With all my years in credit risk management, one product that has come up from time to time which has a confusing name is “Accounts Receivable Put Option.” 

When I hear the term “put option,” my mind thinks in terms of placing something somewhere. However, in the context of options, a “put” means the right to sell an underlying asset. So, it’s not about putting something somewhere physically, but rather about selling something in the financial markets.

This word “option” indicates that the investor has a choice or an option to buy or sell the underlying asset, but they are not obligated to do so. Again, the use of the word “option” itself can be confusing for people who are not familiar with financial jargon.

An Accounts Receivable Put Option (A/R put option) is a financial instrument that provides a company with the right, but not the obligation, to sell its accounts receivable to a third party. This right to sell is at a predetermined price, within a specified time frame, and based upon a particular event, which is namely, bankruptcy of the customer. 

By using an A/R put option on a particular customer that may not be very creditworthy, a company can mitigate the risk of a non-payment by one of its customers, should it declare bankruptcy. 

Here’s how it generally works:

Accounts Receivable Put Option Purchase: The company purchases an A/R put option from a financial institution (or finance company that specializes in this product). The customer, the fee rate, the duration, and many other terms and conditions are all detailed and executed through a put option agreement. This option gives the company the right to sell its accounts receivable on one customer to the option holder (the financial institution) at an agreed-upon price based upon a trigger event. 

Exercising the Option: If the company’s customer does not pay their outstanding invoice(s) due to a formal declaration of bankruptcy (or insolvency), the company can choose to exercise the put option (which they always do). By doing so, the company sells the accounts receivable on the customer to the option holder at the predetermined face amount. In return, the option holder pays the company. It’s that simple.

Cost of the Put Option: The company pays a fee to purchase the A/R put option. This fee is the cost of the financial instrument and is typically determined by several factors such as the creditworthiness of the company’s customer, past and current financial performance, the amount of accounts receivable being covered, and the duration of the option period.

Here’s an example of the cost for a put option.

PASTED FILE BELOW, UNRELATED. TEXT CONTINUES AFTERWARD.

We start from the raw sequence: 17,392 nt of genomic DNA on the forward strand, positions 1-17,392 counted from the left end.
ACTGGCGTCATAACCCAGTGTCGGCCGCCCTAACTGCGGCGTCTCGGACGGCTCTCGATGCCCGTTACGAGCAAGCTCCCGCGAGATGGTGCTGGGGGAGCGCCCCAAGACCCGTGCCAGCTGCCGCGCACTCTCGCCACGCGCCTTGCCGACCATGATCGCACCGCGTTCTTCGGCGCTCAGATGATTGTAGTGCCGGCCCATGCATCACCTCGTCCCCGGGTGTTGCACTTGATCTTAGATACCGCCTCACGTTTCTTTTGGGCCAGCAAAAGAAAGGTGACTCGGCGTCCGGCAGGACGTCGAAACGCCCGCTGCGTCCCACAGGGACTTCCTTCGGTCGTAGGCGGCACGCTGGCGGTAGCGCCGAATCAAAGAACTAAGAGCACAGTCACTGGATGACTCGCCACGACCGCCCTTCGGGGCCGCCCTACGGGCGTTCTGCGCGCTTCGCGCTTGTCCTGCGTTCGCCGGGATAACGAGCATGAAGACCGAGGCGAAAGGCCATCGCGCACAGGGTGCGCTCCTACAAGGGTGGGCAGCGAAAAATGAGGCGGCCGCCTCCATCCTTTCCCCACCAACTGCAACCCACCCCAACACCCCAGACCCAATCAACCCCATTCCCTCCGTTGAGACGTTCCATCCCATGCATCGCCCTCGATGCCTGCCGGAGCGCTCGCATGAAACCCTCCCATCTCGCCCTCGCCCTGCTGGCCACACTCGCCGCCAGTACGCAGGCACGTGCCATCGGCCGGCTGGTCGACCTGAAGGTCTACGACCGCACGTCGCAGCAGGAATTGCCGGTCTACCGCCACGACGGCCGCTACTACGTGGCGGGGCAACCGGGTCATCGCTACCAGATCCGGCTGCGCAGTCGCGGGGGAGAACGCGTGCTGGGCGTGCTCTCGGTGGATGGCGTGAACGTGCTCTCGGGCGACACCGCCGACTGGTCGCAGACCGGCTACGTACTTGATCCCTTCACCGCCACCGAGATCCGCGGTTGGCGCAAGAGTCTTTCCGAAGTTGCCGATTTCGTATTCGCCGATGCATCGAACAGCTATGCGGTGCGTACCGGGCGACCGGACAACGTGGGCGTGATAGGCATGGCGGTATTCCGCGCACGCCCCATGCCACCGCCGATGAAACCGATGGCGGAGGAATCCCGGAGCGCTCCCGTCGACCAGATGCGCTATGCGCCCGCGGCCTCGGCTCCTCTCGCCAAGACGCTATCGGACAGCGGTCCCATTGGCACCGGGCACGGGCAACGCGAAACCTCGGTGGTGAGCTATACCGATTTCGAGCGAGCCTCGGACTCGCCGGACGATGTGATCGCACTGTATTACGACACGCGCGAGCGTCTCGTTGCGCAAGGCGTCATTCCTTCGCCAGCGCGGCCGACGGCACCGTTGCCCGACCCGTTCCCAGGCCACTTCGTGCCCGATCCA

Face amount: $1 million

Coverage rate: 90%

Fee rate per month: 1.95%

Term (duration): 6 months

Based upon the above, if a company would like to purchase a $1 million put option, at a term of 6 months, to mitigate the risk of bankruptcy of its customer, the cost per month would be ($1,000,000 x .0195) = $19,500. The total cost for 6 months would be ($19,500 x 6) = $117,000.

In addition, with 90% coverage, should the customer declare bankruptcy within the 6-month period, the maximum amount that will be paid out against the outstanding receivable balance would be $900,000.

If the company invoices $1 million per month and gets paid within 30 days, it would cost $19,500 per month to cover $1 million in monthly sales. 

Back in 2008 when the economic meltdown brought the auto industry to its knees, there were many suppliers to the major auto manufacturers that decided to purchase an A/R Put Option on one or more of the auto manufacturers. The manufacturers that were financially impacted included General Motors, Chrysler, Ford and even Toyota and Honda, which were relatively stable and financially secure companies. At that time, A/R put option rates were occasionally over 2% per month, indicating a high risk of bankruptcy.  

It’s important to note some additional points about A/R put options:

  • They cover the accounts receivable against only one customer at a time. This is different from credit insurance which can cover the accounts receivable on all or some of its customers. 
  • At the time of purchase, all existing current (no past due) accounts receivables can be included within the put option term (duration). 
  • Terms can be for 3 months, 6 months, 9 months, 1 year and even longer. 
  • They are usually purchased on publicly traded companies where financial statements are readily available to quote the fee. A/R put options can be purchased on privately held companies as well but it requires more extensive financial research and analysis.
  • The fee rate is generally between .50% – 1.00% on the face amount per month. Fee rates close to 2.00% per month indicate a high level of bankruptcy risk. 
  • Coverage rates can vary be between 80% – 100%. 

A/R put options can be a valuable credit risk mitigation safety net for companies, especially those operating in industries where late payments or defaults are common. Since Covid, suppliers to large consumer retail chain stores and restaurants have purchased A/R put options to cover their customers in this sector. 

One final note, as the A/R put option agreement can be lengthy and legally complex, it’s best to have your corporate counsel review it. 

Hope the above gives you an understanding of A/R put options, which may at some point be another one of your credit risk management tools in your toolbox. 

Your questions and comments are most welcome (nseiverd@cmiweb.com).

Nancy Seiverd, President, CMI Credit Mediators, Inc.

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